Museum of Modern Art
Saturday, April 14
Better than: The ShowClix waiting room.
There was a roar that went up during the full stops between songs early in Kraftwerk’s Saturday-night MoMA set, the fifth of eight total (the seventh begins tonight). It started like applause but kept rising, thickening—there was no mistaking it. It wasn’t simple relief that we finally got into the damn building after the concert series’ well-publicized online ticket-sales flubs, or that (I hope) we didn’t have to pay $45,000 for one. It was more like gratitude, as if we were getting to shake hands with Thomas Edison: Thank you for inventing everything. OK, maybe not “everything,” but like James Brown or the Beatles or Bob Dylan, Kraftwerk’s impact is simply too big to measure.
Given the option of one show on the house, I went for the one featuring 1981’s Computer World, part three of an unfuckwithable trilogy preceded (in history and at MoMA) by 1977’s Trans-Europe Express and 1978’s Man-Machine. Having seen Kraftwerk twice before—Chicago 1998 (home in Minneapolis again, I was wearing the T-shirt on a downtown corner when an older African-American man stopped and asked where I’d gotten it, then explained: “I’m from Detroit”) and Seattle 2004 (I awoke next morning with a kidney stone)—I wasn’t expecting to be wowed, per se, not even when they handed me and everyone else in attendance a pair of 3D glasses. I loved Pina and Cave of Forgotten Dreams, too—not Hugo, thanks—but 3D is irritating as a rule. My hopes weren’t high.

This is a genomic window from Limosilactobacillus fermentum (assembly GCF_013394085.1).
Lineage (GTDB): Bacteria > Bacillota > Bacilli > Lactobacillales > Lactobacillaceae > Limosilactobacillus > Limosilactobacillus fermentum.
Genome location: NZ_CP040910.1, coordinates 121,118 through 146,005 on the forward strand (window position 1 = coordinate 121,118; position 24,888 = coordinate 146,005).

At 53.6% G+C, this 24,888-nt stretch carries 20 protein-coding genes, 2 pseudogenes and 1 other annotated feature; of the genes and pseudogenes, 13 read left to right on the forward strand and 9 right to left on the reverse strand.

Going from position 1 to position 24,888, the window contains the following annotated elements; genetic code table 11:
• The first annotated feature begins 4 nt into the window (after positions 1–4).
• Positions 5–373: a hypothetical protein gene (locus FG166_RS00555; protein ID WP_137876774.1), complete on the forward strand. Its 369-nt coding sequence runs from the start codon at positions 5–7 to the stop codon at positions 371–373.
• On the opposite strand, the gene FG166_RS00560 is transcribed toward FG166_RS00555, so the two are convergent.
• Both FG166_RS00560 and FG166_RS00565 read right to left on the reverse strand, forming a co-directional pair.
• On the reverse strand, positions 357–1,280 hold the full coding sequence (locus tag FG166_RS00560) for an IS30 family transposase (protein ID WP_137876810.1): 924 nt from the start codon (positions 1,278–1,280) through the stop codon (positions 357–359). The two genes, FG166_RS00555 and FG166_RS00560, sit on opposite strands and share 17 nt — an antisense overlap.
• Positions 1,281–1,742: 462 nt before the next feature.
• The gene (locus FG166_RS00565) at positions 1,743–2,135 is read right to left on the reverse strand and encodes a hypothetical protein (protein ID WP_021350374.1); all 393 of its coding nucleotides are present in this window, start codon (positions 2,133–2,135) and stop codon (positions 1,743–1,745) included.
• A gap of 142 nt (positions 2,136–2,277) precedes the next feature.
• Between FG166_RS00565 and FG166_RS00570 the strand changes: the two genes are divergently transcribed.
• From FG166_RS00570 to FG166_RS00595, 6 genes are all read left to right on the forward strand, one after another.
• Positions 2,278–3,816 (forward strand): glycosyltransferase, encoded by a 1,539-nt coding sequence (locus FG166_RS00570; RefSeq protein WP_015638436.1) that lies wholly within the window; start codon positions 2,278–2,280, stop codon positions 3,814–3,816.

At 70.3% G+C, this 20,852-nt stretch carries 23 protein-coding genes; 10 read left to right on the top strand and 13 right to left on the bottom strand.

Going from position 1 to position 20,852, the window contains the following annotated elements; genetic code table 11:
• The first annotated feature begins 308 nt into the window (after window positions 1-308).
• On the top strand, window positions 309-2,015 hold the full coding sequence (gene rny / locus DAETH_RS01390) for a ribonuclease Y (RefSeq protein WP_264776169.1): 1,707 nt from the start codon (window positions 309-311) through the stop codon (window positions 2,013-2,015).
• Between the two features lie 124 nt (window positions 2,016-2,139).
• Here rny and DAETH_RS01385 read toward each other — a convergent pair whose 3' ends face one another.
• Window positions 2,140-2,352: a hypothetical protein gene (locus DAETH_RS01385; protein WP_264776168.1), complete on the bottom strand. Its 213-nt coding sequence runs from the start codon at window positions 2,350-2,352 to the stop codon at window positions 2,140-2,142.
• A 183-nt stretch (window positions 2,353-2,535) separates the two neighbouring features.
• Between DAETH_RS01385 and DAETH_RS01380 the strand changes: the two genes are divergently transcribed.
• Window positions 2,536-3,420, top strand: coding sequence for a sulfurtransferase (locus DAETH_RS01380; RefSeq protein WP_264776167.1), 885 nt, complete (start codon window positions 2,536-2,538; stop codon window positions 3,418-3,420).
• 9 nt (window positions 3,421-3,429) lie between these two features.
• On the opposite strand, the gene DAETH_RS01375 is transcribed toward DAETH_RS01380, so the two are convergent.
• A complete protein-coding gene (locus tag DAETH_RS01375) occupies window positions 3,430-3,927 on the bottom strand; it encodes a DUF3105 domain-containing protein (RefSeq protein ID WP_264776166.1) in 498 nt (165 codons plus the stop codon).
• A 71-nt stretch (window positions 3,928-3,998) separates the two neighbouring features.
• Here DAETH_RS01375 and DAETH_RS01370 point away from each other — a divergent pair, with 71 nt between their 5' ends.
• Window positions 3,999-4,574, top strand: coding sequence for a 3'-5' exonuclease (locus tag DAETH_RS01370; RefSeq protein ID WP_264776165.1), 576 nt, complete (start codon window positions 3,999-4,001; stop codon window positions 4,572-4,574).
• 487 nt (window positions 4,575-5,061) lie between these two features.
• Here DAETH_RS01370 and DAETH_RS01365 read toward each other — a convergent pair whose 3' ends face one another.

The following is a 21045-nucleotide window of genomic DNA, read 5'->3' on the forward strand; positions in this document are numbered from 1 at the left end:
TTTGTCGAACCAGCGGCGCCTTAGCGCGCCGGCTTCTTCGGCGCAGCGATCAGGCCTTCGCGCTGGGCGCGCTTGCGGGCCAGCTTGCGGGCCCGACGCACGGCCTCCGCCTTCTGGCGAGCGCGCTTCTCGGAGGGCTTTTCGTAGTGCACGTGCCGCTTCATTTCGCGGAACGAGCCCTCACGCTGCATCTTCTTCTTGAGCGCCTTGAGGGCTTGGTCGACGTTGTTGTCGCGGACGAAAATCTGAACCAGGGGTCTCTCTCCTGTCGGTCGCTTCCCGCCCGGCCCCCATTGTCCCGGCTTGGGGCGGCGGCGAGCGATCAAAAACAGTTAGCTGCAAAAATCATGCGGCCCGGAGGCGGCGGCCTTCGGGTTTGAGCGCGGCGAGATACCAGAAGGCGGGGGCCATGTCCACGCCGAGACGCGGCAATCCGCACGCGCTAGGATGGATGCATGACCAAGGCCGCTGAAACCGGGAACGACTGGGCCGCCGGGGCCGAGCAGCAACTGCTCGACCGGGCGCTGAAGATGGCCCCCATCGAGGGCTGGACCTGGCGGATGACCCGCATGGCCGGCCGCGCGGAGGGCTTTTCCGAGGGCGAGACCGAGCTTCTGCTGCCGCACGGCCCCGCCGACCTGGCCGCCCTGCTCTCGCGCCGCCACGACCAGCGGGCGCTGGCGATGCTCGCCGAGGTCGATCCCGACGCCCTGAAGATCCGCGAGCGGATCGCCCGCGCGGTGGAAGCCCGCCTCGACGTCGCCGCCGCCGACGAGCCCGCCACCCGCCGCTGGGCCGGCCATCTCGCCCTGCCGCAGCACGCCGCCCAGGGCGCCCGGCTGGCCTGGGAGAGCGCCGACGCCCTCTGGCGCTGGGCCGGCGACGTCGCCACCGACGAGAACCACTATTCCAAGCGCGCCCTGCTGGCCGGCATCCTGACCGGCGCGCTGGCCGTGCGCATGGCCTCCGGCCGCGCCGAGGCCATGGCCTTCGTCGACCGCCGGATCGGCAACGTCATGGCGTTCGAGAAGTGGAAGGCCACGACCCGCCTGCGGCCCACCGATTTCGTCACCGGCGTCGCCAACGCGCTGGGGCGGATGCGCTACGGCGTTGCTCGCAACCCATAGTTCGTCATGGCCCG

Silly critic. Though the coolest 3D effect by far was watching how the lights projecting background images danced off the foreheads of the middle two men in the group—particularly when a stream of dazzling color pulsed away during the album’s big finale, “It’s More Fun to Compute”—the glasses really did give the presentation something extra. During the extended greatest-hits segment following Computer World‘s re-presentation, the ultra-clean highway lines, 1974-era cars, and soft but vivid color palette gleaming behind the group during “Autobahn” (about 12 minutes here, rather than the 21-plus of the LP version) made you wanted to dive into them, like the world’s friendliest game of Pole Position.
The music was slightly rearranged here and there: On record, Computer World lasts 34-and-a-half minutes, but presented live it was done in less than a half-hour. “Is there only one original member left?” asked one fellow to my right, meaning Ralf Hutter, standing far left with a headset mike. He is, a point made most emphatically at the show’s end, when the other three left Ralf alone onstage to the final strains of “Musique Non Stop.” But the design (cough) of Kraftwerk is such that it doesn’t feel like a cheat to call it a group. Hutter did little mini-robot moves during “The Robots.” Or maybe that’s just the way he dances—at the 1998 show, the four man-machines stood stage-front during one of the encores, as Hutter jerked stiffly away while performing “Pocket Calculator” on handheld devices. It wasn’t in 3D, though, or at a museum. It felt momentous then, too.
Critical bias: LOL
Celebrities spotted: Mike Myers (Dieter! “Now is the time on Sprockets when we dahnce!”), Terry Richardson.
Random notebook dump: (During “Radio Activity”) “Maybe we don’t need to hoot for an intro fact about skin cancer, there, guy.”